Thawing Lobster Tails
Store Your Lobster Tails Properly Until You Are Ready To Use
Once your tails are thawed, do not refreeze your lobster tails at home, the slow freezing process in a conventional freezer will actually break down the cell wall of the raw lobster meat and ruin the texture of your cooked lobster tails. Place your lobster tails in the freezer right away until 24 hours prior to use. Do not store for more than 3 months or your tails may begin to dry out. Lobster tails will turn red when fully cooked
Thaw Your Tails Thoroughly To Avoid Meat Sticking to the Shell
If you want to avoid your tails sticking to the shell, thaw your tails 24 hours prior to cooking in a refrigerator inside a leak-proof container. Your tails are defrosting so they will leak fluid. If your tails are frozen and you are planning on cooking them today, that is not a problem. Put your lobster tails in a sealed bag and soak them in cold water for at least 30-60 minutes. Larger lobster tails will take longer to thaw. If you want to butterfly a lobster tail, thawing your tails will be critical because you will have to cut the meat, and you won’t be able to do so if the tails are not thawed all the way.
It is common to have tomalley in the center of the tail. It appears black and sometimes green and sometimes will startle customers. Do not worry. This is a natural part of the lobster tail. It is actually the liver and is totally edible and is considered a delicacy. If you do not desire to eat this it can be rinsed off with water once the lobster is fully cooked.
The most lobster tail meat is white but it is also common to have a slight pink tint to the meat for lobsters that are preparing to shed. Once again, this is a totally natural process and is totally edible. If you want to remove the pink tint, you can rinse most of it off with warm water after you have cooked your tail.
With our easy-to-use lobster tail boiling, grilling and broiling guides below, you’ll find that cooking lobster tails is a rewarding experience the whole family will want to experience again and again. Check out our lobster tail recipes section to find out better techniques on how to butterfly a lobster tail! We intentionally only stock cold-water lobster tails, if you are interested in learning the difference between cold-water and warm-water lobster tails check out our blog for more information.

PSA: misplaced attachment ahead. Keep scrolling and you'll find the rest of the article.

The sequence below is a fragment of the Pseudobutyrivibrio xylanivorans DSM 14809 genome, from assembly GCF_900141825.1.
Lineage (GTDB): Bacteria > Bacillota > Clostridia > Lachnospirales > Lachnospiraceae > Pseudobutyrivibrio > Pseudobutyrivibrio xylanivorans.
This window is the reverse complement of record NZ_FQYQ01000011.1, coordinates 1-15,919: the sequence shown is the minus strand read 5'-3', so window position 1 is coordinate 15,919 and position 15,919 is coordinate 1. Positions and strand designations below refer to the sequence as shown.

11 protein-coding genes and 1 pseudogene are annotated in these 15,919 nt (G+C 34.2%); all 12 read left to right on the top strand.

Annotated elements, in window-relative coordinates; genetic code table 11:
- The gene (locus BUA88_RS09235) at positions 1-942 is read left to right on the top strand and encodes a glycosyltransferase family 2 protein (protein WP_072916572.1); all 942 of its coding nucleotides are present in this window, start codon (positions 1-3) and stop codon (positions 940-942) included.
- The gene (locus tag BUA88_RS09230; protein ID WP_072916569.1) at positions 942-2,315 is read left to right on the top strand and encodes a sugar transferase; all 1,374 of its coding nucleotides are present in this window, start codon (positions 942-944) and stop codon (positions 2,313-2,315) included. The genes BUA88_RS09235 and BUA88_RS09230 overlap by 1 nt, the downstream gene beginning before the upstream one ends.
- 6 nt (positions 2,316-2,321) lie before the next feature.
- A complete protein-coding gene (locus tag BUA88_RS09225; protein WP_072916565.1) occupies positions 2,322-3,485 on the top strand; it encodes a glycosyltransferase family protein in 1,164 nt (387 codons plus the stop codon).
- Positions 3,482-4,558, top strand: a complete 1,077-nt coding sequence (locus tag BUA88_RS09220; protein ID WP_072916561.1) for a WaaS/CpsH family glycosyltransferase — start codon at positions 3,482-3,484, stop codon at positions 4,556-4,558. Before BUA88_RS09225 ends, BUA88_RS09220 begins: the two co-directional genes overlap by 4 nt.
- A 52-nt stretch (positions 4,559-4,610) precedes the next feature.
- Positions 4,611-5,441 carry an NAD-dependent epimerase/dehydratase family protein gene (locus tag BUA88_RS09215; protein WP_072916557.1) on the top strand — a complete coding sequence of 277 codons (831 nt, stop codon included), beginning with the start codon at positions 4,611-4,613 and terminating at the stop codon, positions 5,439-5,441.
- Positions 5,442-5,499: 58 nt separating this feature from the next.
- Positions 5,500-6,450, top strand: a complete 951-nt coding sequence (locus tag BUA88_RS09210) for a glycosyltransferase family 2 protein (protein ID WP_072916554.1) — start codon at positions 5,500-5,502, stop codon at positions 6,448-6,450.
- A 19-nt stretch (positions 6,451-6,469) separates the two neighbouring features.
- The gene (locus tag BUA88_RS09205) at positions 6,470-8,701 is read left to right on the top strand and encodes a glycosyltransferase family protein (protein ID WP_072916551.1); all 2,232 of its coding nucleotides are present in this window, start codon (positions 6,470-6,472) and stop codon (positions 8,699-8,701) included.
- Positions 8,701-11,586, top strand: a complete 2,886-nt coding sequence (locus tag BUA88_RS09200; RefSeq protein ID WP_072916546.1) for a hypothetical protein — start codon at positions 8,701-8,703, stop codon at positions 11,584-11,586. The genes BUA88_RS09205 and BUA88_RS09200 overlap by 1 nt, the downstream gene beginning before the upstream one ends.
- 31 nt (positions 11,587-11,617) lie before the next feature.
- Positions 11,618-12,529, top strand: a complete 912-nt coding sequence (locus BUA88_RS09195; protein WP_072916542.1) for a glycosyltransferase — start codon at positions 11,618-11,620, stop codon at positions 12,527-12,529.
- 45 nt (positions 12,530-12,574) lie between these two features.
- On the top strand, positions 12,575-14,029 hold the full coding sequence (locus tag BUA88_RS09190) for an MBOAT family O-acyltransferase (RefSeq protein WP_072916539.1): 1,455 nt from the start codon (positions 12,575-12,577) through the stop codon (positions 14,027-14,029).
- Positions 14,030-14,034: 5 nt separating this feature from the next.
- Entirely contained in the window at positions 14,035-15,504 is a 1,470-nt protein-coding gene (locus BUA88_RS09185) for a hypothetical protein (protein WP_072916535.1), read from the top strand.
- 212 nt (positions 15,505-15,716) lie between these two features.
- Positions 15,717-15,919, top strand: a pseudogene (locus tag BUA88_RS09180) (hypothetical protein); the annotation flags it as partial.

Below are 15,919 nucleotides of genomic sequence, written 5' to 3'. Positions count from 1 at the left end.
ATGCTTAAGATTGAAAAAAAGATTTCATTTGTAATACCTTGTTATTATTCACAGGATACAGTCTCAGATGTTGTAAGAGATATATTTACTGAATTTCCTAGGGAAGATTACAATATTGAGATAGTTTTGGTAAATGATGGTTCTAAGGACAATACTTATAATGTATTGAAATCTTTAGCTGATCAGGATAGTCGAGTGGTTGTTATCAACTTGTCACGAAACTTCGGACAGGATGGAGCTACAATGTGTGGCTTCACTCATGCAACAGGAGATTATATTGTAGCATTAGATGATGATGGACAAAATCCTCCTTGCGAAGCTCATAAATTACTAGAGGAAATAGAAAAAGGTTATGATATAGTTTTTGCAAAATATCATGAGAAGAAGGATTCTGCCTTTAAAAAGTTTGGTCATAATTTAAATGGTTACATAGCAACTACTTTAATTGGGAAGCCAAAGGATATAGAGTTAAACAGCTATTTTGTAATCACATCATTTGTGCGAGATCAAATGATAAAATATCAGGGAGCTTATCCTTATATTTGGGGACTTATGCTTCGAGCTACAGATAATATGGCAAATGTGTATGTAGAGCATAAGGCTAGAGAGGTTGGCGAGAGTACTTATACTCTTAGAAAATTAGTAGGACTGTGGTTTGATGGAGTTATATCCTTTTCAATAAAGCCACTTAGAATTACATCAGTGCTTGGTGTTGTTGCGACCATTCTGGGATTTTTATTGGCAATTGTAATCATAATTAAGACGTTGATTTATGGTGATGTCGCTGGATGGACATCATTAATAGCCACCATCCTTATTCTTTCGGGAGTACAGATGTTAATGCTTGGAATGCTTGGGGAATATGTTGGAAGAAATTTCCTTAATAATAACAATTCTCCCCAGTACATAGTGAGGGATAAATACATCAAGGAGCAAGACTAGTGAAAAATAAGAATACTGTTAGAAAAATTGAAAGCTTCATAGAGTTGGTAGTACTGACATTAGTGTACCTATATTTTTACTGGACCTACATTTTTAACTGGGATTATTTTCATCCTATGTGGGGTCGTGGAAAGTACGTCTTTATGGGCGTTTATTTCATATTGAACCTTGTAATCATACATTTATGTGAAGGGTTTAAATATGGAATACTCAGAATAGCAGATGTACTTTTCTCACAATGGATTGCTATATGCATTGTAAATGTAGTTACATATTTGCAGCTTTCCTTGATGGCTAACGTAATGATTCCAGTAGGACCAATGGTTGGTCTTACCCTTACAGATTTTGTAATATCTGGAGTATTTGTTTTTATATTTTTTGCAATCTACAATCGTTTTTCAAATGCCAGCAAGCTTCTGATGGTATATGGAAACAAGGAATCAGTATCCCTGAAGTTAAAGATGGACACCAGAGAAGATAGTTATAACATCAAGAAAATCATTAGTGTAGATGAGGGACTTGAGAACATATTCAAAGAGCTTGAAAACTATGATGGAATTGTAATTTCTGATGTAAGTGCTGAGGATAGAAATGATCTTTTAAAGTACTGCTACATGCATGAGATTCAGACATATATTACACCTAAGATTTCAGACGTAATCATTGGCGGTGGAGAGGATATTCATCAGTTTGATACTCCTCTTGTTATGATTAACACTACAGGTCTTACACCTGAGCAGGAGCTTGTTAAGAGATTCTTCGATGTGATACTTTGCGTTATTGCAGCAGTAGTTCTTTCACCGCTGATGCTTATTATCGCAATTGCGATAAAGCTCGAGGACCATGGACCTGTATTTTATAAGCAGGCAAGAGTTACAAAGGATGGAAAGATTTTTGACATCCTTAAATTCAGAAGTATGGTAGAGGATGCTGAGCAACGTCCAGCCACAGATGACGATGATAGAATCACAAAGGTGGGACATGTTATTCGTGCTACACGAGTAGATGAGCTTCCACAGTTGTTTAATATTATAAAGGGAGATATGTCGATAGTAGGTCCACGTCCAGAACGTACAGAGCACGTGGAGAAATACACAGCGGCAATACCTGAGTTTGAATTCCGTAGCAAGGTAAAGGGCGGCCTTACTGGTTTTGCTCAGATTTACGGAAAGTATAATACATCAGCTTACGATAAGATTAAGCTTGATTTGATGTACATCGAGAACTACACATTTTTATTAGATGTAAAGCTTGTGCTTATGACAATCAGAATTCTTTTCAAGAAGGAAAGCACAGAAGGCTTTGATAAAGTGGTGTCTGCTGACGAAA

If you aren’t sure which method to use, we strongly recommend boiling frozen lobster tails because this is your best bet to avoid your tails sticking to the shell. Please read our following section to make sure your lobster tails are stored and thawed properly to ensure the best results.
How Long To Cook Lobster Tails
Cook times for lobster tails range from 3 minutes to 30 minutes. This will vary based on the method of cooking you choose and the size of the lobster tails you’re cooking. Boiling and steaming are faster processes, whereas baking and grilling take a bit longer. More detailed instructions can be found on the specific cooking method pages linked to above and at the bottom of this page. Start with the low range of these recommendations. Overcooking your lobster tails will leave them dry. Our lobster tails are precooked, so the cook times are really just to reheat them!
COOK TIMES BY SIZE
|TAIL SIZE||BOILING/STEAMING TIMES|
|3 to 6 oz.||3 to 6 minutes|
|6 to 7 oz.||5 to 8 minutes|
|8 to 10 oz.||6 to 10 minutes|
|10 to 16 oz.||8 to 11 minutes|
|16 to 20 oz.||10 to 12minutes|
|20 to 28 oz.||10 to 13 minutes|